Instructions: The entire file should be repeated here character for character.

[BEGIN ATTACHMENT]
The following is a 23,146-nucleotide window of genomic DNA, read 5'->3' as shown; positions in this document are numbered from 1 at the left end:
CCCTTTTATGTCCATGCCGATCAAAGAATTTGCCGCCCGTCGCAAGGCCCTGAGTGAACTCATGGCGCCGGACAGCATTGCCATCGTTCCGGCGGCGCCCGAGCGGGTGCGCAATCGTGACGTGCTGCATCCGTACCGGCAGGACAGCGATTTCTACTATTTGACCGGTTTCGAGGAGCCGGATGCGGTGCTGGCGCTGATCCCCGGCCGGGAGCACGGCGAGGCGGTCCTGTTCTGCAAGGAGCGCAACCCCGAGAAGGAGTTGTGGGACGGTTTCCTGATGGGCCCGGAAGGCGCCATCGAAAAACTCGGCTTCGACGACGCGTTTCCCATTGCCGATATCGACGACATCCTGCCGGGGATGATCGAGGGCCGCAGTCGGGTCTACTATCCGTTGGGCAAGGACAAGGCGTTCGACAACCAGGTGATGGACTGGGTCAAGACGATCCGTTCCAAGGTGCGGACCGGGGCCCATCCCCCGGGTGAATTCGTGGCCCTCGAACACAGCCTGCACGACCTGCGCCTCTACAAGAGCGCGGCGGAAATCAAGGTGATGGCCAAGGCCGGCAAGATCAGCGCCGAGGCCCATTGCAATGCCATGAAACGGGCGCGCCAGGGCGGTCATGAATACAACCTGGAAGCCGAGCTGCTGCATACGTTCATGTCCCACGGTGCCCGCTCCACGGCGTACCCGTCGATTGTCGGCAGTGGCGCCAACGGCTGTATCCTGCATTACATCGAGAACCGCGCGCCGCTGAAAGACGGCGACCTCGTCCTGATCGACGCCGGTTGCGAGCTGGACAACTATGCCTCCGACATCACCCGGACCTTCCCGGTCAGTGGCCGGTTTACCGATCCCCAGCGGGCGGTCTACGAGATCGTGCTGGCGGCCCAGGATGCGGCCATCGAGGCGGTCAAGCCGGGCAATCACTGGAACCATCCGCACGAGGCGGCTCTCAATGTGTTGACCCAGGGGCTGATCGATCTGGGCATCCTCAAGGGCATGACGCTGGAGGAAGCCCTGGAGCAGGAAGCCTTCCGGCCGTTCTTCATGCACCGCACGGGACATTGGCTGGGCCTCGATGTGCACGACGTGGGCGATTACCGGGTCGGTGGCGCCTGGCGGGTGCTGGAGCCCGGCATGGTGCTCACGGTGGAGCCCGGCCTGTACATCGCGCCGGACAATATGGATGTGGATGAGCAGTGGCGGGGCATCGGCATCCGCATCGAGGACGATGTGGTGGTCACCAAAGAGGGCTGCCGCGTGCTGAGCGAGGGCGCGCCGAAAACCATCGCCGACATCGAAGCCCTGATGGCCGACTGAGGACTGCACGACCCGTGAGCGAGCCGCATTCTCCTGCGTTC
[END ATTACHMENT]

The following is a 23,146-nucleotide window of genomic DNA, read 5'->3' as shown; positions in this document are numbered from 1 at the left end:
CCCTTTTATGTCCATGCCGATCAAAGAATTTGCCGCCCGTCGCAAGGCCCTGAGTGAACTCATGGCGCCGGACAGCATTGCCATCGTTCCGGCGGCGCCCGAGCGGGTGCGCAATCGTGACGTGCTGCATCCGTACCGGCAGGACAGCGATTTCTACTATTTGACCGGTTTCGAGGAGCCGGATGCGGTGCTGGCGCTGATCCCCGGCCGGGAGCACGGCGAGGCGGTCCTGTTCTGCAAGGAGCGCAACCCCGAGAAGGAGTTGTGGGACGGTTTCCTGATGGGCCCGGAAGGCGCCATCGAAAAACTCGGCTTCGACGACGCGTTTCCCATTGCCGATATCGACGACATCCTGCCGGGGATGATCGAGGGCCGCAGTCGGGTCTACTATCCGTTGGGCAAGGACAAGGCGTTCGACAACCAGGTGATGGACTGGGTCAAGACGATCCGTTCCAAGGTGCGGACCGGGGCCCATCCCCCGGGTGAATTCGTGGCCCTCGAACACAGCCTGCACGACCTGCGCCTCTACAAGAGCGCGGCGGAAATCAAGGTGATGGCCAAGGCCGGCAAGATCAGCGCCGAGGCCCATTGCAATGCCATGAAACGGGCGCGCCAGGGCGGTCATGAATACAACCTGGAAGCCGAGCTGCTGCATACGTTCATGTCCCACGGTGCCCGCTCCACGGCGTACCCGTCGATTGTCGGCAGTGGCGCCAACGGCTGTATCCTGCATTACATCGAGAACCGCGCGCCGCTGAAAGACGGCGACCTCGTCCTGATCGACGCCGGTTGCGAGCTGGACAACTATGCCTCCGACATCACCCGGACCTTCCCGGTCAGTGGCCGGTTTACCGATCCCCAGCGGGCGGTCTACGAGATCGTGCTGGCGGCCCAGGATGCGGCCATCGAGGCGGTCAAGCCGGGCAATCACTGGAACCATCCGCACGAGGCGGCTCTCAATGTGTTGACCCAGGGGCTGATCGATCTGGGCATCCTCAAGGGCATGACGCTGGAGGAAGCCCTGGAGCAGGAAGCCTTCCGGCCGTTCTTCATGCACCGCACGGGACATTGGCTGGGCCTCGATGTGCACGACGTGGGCGATTACCGGGTCGGTGGCGCCTGGCGGGTGCTGGAGCCCGGCATGGTGCTCACGGTGGAGCCCGGCCTGTACATCGCGCCGGACAATATGGATGTGGATGAGCAGTGGCGGGGCATCGGCATCCGCATCGAGGACGATGTGGTGGTCACCAAAGAGGGCTGCCGCGTGCTGAGCGAGGGCGCGCCGAAAACCATCGCCGACATCGAAGCCCTGATGGCCGACTGAGGACTGCACGACCCGTGAGCGAGCCGCATTCTCCTGCGTTC